“The origins of cancer (Gomarara, Imvukuzane) can be retraced to about 250 million years ago. The term which means out-of-control growth of abnormal cells was credited to Hippocrates (460-370 BC), a Greek Physician who used the terms, ‘carcinos or carcinomas’ to refer to cancer.

“A Roman Physician called Celsus (28-50 BC) later translated the word carcinomas to ‘cancer’ a Latin word for a crab, while another Greek Physician, Galen (130 – 200AD) used the word, Oncos’ to describe tumours or swellings. Nowadays, the term describes Cancer Specialists, who are known as Oncologists.

“According to the World Health Organisation, cancer caused 9.6 million deaths in the world in the year 2018. At least one out of six deaths was caused by cancer, with seventy per cent cancer deaths occurring in low and medium-income countries.

“According to the Cancer Registry, (2016), a total of two thousand seven hundred and fifty-one (2 751) people died of cancer in Zimbabwe. The threat requires humankind to raise awareness of cancer and advocate prevention, detection and treatment. Hence, the 4th of February of every year was set aside for the World Cancer Day Commemorations.

“This year’s event is running under the theme. “I am and I will Campaign for Prevention, Detection and Treatment of Cancer”. The causes of cancer cover a wide gamut, spanning from:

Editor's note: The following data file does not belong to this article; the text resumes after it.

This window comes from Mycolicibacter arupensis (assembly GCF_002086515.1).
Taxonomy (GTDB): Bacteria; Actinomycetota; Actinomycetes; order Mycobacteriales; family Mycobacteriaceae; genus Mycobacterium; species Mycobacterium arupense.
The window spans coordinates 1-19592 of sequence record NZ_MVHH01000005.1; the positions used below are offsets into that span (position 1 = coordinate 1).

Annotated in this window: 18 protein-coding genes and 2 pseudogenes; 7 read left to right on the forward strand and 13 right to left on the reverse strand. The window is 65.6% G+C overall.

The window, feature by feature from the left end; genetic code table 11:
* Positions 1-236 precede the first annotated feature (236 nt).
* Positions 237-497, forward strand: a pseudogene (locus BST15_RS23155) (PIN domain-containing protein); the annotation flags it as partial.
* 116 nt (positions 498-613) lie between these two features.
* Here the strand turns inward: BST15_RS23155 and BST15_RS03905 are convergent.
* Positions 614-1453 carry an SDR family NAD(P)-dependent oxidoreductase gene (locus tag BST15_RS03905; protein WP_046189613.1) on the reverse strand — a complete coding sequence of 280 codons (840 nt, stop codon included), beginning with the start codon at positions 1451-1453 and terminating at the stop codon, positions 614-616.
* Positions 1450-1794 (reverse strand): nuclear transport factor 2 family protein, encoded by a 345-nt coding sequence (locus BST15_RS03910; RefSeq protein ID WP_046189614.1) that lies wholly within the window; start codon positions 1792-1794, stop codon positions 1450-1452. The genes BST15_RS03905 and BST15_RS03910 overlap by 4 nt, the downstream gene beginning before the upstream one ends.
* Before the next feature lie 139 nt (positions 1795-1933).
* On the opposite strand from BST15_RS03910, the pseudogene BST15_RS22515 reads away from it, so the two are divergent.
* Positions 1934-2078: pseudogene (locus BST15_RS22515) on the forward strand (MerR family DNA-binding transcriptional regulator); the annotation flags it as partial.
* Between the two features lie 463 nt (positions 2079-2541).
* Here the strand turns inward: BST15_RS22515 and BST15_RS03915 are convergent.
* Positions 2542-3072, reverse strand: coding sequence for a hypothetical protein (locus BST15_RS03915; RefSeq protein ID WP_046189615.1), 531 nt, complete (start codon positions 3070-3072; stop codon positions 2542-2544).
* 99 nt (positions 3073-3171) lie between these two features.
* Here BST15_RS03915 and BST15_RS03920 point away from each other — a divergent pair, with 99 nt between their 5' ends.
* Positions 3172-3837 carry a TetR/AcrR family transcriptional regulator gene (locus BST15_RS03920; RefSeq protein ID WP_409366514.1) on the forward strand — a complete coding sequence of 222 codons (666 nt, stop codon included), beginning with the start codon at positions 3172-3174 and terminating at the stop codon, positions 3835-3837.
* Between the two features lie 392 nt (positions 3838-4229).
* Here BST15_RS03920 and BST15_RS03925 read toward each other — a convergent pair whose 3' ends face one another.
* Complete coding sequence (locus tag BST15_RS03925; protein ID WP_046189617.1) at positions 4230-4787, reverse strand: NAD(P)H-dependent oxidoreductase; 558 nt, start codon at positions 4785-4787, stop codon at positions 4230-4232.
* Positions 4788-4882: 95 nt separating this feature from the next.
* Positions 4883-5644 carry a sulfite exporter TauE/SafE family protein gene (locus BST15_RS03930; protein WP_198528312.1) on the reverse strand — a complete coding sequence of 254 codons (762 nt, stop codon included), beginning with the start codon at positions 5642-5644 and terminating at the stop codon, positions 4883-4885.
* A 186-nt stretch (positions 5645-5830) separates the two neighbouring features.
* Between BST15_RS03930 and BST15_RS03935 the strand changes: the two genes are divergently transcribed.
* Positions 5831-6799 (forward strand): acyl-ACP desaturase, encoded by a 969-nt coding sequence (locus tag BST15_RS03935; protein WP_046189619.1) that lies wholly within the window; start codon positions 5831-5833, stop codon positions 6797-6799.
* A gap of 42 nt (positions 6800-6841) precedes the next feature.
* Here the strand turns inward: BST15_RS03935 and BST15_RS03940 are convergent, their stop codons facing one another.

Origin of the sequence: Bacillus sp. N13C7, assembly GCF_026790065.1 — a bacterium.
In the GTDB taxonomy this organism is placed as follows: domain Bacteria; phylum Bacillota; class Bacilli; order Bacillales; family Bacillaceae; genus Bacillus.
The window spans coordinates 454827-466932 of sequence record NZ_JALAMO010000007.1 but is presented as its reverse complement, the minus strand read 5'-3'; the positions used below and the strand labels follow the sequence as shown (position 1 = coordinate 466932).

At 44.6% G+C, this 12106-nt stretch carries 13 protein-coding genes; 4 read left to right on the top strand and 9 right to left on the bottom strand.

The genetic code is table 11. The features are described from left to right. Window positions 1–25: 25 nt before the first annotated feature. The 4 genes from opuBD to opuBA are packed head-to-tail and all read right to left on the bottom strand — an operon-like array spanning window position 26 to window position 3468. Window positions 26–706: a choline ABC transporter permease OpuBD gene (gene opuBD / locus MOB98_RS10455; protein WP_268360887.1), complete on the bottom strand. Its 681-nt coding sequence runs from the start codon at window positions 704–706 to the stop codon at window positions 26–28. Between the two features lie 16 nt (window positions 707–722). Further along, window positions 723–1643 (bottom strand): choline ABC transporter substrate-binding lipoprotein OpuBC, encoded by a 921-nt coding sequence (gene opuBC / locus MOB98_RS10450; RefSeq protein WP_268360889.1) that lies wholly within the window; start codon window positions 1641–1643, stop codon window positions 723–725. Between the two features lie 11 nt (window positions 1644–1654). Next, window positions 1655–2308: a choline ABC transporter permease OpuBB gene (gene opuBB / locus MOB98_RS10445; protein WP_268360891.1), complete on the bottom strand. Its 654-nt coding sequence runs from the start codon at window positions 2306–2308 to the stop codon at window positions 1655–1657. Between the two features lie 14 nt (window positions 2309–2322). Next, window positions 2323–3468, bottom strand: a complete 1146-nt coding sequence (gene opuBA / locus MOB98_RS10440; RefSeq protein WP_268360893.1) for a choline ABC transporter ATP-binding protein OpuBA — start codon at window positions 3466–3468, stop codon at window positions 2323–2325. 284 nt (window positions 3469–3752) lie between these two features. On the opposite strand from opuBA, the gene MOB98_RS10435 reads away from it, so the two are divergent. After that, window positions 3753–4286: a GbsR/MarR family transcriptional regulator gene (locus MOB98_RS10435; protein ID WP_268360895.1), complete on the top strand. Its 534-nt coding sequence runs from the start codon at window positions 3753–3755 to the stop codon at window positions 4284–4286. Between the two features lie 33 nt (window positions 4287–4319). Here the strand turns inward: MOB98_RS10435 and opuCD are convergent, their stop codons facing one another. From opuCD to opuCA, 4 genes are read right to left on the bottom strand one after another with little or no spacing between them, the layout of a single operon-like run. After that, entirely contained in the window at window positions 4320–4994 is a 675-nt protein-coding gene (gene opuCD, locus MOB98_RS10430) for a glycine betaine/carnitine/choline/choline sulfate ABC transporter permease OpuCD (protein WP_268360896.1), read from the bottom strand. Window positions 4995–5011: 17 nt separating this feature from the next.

• Air Pollution
  • Overweight/ Obesity
  • Genetic/Hereditary
  • Lack of physical activity.
  • Alcohol use.
  • Unhealthy diet without vegetable or fruit intake.
  • Sexually transmitted Human Papilloma Virus
  • Ultra-Violet Radiation.
  • Tobacco and cigarettes.
  • Hepatitis or carcinogenic infection.
  • Advanced age.

“Modification or avoidance of key risk factors can reduce the burden of cancer. Citizens are encouraged to forego bad habits and celebrate the longevity of their God-given lives.

“The prevalence of cancer foregrounded the requirement for nations to set up robust and efficient healthcare systems. The above need dovetails with my Ministry’s policies of restructuring and automation of health care service delivery.